By CARL SACK
— MADISON, Wis. — As many here expected, so-called Right-To-Work legislation has come to Wisconsin. Republicans, who control both houses of the legislature, announced on Feb. 20 that they would seek to fast-track a Right-To-Work bill over the following two weeks. It passed both houses of the legislature, and Governor Scott Walker, who had previously called the legislation a “distraction,” signed the bill on March 9, at an invitation-only ceremony at the Badger Meter corporation, north of Milwaukee.
(UPDATE: As Walker signed the bill, about 2000 high school students walked out in Madison to protest the police shooting of 19-year-old Tony Robinson; see more below.)
The Right-To-Work measure took place immediately and makes Wisconsin the country’s 25th Right-To-Work state. The vote sets a dangerous precedent for other states where reactionary lawmakers are considering introducing similar bills.
The introduction of Right-To-Work in Wisconsin follows the same pattern as its passage in Michigan and Indiana in 2012. Both of those states’ governors pretended to be uninterested in Right-To-Work while they sought to woo the votes of socially conservative white workers, but predictably threw working people under the bus once they were securely in office.
“Right-To-Work” is a gross misnomer; the legislation attacks unions by prohibiting so-called “fair share” dues, or slightly lower dues paid by workers in a union shop who aren’t full union members but receive the benefits provided by the union.
Removing unions’ right to a closed shop divides workers between union and non-union members in the same workplace, weakening the union and making it extremely difficult to organize a strike. Median wages for workers in states with Right-To-Work laws are almost $6000 a year lower than in states without them.
Anti-bill rallies organized by the AFL-CIO drew 2000-3000 on Feb. 17 and 18 and about 10,000 on Saturday, Feb. 21. There have also been protests in Milwaukee, Superior, and other cities around the state. Many of those mobilized have been from building trade unions, some of which had strongly supported previous anti-environmental legislation pushed by right-wing legislators and now feel betrayed.
The protests have been significantly smaller than in 2011, when hundreds of thousands flooded the streets of Madison and the state capitol to fight union-busting legislation targeting public workers. That legislation eventually passed and has decimated the membership of the state’s public worker unions and the wages and benefits of public workers here.
The overall tone of the fightback is pessimistic, reflecting the sense of defeat inflicted on workers here since 2011. Rather than electing to call for a general strike at the time, statewide union leaders instead pushed for a recall election to funnel the energy of the uprising into votes for Democrats. The subsequent recall failed to remove Walker from office.
More recently, Walker has openly boasted of defeating massive labor protests, comparing protesters to Islamist terrorists for the benefit of his prospective presidential campaign funders. Private-sector unions could call for a work stoppage to fight the bill, but have so far failed to do so.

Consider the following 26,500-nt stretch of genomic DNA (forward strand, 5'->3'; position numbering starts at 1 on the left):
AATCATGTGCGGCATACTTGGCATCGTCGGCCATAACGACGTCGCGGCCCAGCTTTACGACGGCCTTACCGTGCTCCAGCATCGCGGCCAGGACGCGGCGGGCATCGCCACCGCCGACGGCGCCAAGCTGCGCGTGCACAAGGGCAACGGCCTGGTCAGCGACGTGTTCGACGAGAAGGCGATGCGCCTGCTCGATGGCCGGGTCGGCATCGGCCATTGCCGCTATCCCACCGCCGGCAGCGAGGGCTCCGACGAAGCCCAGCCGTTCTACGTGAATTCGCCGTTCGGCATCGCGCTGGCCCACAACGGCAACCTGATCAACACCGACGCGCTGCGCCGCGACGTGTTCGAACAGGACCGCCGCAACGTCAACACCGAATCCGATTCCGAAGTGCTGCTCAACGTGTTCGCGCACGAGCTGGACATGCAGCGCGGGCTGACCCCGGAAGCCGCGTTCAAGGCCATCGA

The reactionary legislation comes on the heels of the governor’s release of his proposed budget, which deals out serious attacks on public education, the poor, and the elderly. The budget includes a $300 million, or 13%, cut to the University of Wisconsin system, the largest single cut of state funding in the university’s history, and restructures the system as a “public authority” that will have unlimited power to raise tuition.
The budget also cuts funding for public broadcasting by $10 million, cuts prescription drug coverage for seniors by $15 million, removes the cap on enrollment in the state’s school voucher program that gives public money to private and religious schools, decimates the science arm of the state’s environmental regulatory agency, and requires drug testing of unemployment benefits recipients.
Thousands protest cop killing of Tony Robinson
As Walker signed the Right-To-Work bill surrounded by the state’s bourgeoisie, about 2000 high school students from across Madison walked out to protest the police shooting of Tony Robinson, an unarmed Black 19-year-old who was killed here on March 6. Officer Matthew Kenny shot Robinson five times after breaking into the house Robinson was in. The young man had been reported jumping in and out of traffic on the street outside.
Police barred Robinson’s mother from entering his hospital room to see him before he died; this was explained on the grounds that his body was “evidence.” In the meantime, the cops held two of his friends for four hours for questioning and denied them the opportunity to have an attorney present, though one asked to be let in to see them.
Hundreds marched the following day from the local jail to the shooting location, where they confronted a line of police guarding the house, which still had Robinson’s blood visible on the back steps.
On March 9, thousands of young protesters gathered at the state capitol and marched to the City-County Building, where they confronted the mayor and demanded Kenny be charged in the death. On March 11, another protest of 2000-3000 began at the state Department of Corrections and ended at the Governor’s Mansion. Each protest has blocked major traffic arteries. A complete article on the evolving Black Lives Matter protests will be included in the next issue of Socialist Action.
Photo: Protesters in the Wisconsin capitol. Amber Arnold / AP